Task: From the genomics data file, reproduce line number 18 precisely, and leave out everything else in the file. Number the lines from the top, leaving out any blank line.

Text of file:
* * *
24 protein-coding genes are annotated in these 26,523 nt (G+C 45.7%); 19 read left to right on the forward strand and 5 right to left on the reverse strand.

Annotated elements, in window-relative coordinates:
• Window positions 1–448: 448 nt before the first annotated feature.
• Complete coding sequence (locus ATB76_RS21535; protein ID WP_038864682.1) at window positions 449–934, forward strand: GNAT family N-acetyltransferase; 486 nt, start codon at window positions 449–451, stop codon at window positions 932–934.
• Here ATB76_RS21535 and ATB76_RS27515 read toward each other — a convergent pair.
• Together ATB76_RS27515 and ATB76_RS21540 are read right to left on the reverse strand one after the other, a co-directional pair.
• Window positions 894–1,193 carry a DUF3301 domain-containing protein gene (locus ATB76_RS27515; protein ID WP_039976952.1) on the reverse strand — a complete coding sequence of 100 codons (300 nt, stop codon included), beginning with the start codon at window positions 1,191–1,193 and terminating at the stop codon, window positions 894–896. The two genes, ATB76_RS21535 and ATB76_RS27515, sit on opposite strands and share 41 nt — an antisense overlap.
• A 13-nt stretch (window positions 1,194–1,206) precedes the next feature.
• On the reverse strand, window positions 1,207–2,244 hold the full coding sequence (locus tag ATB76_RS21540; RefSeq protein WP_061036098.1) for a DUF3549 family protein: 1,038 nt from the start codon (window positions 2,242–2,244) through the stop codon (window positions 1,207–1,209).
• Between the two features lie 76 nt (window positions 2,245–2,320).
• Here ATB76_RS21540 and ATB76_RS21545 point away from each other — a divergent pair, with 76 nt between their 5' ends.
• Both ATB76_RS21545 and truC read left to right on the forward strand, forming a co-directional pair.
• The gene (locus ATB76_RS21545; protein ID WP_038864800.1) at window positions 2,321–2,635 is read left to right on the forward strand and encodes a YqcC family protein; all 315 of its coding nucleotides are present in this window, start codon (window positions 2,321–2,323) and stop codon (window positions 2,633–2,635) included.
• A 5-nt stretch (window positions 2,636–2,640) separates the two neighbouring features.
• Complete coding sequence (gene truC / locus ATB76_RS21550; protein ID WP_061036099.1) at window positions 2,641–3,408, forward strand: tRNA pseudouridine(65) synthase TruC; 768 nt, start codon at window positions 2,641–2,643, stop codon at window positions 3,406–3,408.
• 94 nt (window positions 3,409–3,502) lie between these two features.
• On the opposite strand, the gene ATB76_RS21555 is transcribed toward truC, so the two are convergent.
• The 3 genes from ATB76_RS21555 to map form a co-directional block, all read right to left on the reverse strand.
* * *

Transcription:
• The 3 genes from ATB76_RS21555 to map form a co-directional block, all read right to left on the reverse strand.